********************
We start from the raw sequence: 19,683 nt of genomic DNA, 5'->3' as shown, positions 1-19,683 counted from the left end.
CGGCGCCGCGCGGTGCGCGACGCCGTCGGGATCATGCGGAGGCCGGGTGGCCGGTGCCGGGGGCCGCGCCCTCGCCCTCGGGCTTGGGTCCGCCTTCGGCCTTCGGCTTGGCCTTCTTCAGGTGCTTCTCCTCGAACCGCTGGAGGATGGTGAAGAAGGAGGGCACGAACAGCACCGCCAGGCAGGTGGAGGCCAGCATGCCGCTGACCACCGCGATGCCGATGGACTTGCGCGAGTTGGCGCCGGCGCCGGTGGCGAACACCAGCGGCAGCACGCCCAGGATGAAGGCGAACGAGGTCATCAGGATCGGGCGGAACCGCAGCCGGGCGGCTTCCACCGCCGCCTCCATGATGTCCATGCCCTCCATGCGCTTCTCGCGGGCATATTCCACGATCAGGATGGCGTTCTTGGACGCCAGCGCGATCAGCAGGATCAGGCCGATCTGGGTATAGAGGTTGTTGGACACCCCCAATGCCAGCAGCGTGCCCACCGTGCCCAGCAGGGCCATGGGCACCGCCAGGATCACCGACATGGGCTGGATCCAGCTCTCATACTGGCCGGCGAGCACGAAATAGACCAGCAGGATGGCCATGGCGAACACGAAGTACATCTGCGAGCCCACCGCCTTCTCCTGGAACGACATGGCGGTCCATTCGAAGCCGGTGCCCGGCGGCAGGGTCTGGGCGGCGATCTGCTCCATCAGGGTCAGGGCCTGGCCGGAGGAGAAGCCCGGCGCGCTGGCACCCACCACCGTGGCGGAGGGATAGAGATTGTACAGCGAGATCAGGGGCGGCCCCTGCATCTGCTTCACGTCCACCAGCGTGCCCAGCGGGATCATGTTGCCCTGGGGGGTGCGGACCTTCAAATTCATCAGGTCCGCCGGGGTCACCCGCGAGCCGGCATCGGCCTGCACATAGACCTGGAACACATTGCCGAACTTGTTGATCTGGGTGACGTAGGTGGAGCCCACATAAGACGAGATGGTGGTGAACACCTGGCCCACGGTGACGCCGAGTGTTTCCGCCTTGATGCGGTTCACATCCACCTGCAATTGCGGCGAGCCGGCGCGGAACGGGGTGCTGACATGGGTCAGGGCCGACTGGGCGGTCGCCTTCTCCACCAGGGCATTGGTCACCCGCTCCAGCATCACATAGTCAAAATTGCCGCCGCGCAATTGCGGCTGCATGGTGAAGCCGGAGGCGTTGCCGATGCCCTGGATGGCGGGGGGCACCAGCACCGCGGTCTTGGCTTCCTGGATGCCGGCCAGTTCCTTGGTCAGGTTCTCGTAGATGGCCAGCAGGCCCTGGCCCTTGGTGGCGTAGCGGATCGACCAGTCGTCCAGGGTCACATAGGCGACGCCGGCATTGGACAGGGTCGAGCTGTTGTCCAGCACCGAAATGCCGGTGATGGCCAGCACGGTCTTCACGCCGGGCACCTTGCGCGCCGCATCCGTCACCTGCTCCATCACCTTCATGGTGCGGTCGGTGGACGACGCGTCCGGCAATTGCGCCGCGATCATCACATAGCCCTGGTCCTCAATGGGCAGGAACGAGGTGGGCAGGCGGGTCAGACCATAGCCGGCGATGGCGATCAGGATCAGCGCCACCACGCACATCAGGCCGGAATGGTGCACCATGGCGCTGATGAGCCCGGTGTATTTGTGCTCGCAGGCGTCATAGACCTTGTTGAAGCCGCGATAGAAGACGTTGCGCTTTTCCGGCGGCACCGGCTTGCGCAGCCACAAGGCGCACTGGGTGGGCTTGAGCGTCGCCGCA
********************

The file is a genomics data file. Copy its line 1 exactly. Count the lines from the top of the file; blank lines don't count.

We start from the raw sequence: 19,683 nt of genomic DNA, 5'->3' as shown, positions 1-19,683 counted from the left end.